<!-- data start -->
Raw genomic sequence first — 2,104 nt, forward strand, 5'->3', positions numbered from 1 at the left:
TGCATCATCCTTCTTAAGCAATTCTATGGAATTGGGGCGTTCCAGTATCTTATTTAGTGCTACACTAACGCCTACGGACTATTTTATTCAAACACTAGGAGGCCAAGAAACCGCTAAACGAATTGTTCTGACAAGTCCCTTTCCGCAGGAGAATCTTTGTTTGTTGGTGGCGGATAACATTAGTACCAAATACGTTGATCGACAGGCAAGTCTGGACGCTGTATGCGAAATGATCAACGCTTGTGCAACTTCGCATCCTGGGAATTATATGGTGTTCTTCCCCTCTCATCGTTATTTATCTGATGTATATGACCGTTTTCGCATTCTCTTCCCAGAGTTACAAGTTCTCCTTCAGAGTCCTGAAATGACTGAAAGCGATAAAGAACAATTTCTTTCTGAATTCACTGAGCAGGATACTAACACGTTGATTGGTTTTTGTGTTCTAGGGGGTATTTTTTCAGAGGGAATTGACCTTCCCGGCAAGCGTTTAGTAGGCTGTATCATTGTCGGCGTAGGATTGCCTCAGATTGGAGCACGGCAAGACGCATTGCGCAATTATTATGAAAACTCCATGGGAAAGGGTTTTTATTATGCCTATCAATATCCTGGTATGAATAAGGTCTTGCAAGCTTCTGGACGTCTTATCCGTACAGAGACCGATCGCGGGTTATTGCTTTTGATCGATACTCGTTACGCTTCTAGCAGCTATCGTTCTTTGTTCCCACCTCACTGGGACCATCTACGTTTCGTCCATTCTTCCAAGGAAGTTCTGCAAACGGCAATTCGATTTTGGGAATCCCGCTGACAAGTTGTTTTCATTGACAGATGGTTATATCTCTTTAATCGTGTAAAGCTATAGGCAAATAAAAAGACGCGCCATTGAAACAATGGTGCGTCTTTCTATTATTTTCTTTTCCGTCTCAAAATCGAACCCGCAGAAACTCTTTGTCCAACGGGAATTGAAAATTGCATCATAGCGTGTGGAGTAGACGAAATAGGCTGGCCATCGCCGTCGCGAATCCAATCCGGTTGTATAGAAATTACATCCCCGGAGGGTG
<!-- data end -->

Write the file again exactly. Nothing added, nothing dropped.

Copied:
Raw genomic sequence first — 2,104 nt, forward strand, 5'->3', positions numbered from 1 at the left:
TGCATCATCCTTCTTAAGCAATTCTATGGAATTGGGGCGTTCCAGTATCTTATTTAGTGCTACACTAACGCCTACGGACTATTTTATTCAAACACTAGGAGGCCAAGAAACCGCTAAACGAATTGTTCTGACAAGTCCCTTTCCGCAGGAGAATCTTTGTTTGTTGGTGGCGGATAACATTAGTACCAAATACGTTGATCGACAGGCAAGTCTGGACGCTGTATGCGAAATGATCAACGCTTGTGCAACTTCGCATCCTGGGAATTATATGGTGTTCTTCCCCTCTCATCGTTATTTATCTGATGTATATGACCGTTTTCGCATTCTCTTCCCAGAGTTACAAGTTCTCCTTCAGAGTCCTGAAATGACTGAAAGCGATAAAGAACAATTTCTTTCTGAATTCACTGAGCAGGATACTAACACGTTGATTGGTTTTTGTGTTCTAGGGGGTATTTTTTCAGAGGGAATTGACCTTCCCGGCAAGCGTTTAGTAGGCTGTATCATTGTCGGCGTAGGATTGCCTCAGATTGGAGCACGGCAAGACGCATTGCGCAATTATTATGAAAACTCCATGGGAAAGGGTTTTTATTATGCCTATCAATATCCTGGTATGAATAAGGTCTTGCAAGCTTCTGGACGTCTTATCCGTACAGAGACCGATCGCGGGTTATTGCTTTTGATCGATACTCGTTACGCTTCTAGCAGCTATCGTTCTTTGTTCCCACCTCACTGGGACCATCTACGTTTCGTCCATTCTTCCAAGGAAGTTCTGCAAACGGCAATTCGATTTTGGGAATCCCGCTGACAAGTTGTTTTCATTGACAGATGGTTATATCTCTTTAATCGTGTAAAGCTATAGGCAAATAAAAAGACGCGCCATTGAAACAATGGTGCGTCTTTCTATTATTTTCTTTTCCGTCTCAAAATCGAACCCGCAGAAACTCTTTGTCCAACGGGAATTGAAAATTGCATCATAGCGTGTGGAGTAGACGAAATAGGCTGGCCATCGCCGTCGCGAATCCAATCCGGTTGTATAGAAATTACATCCCCGGAGGGTG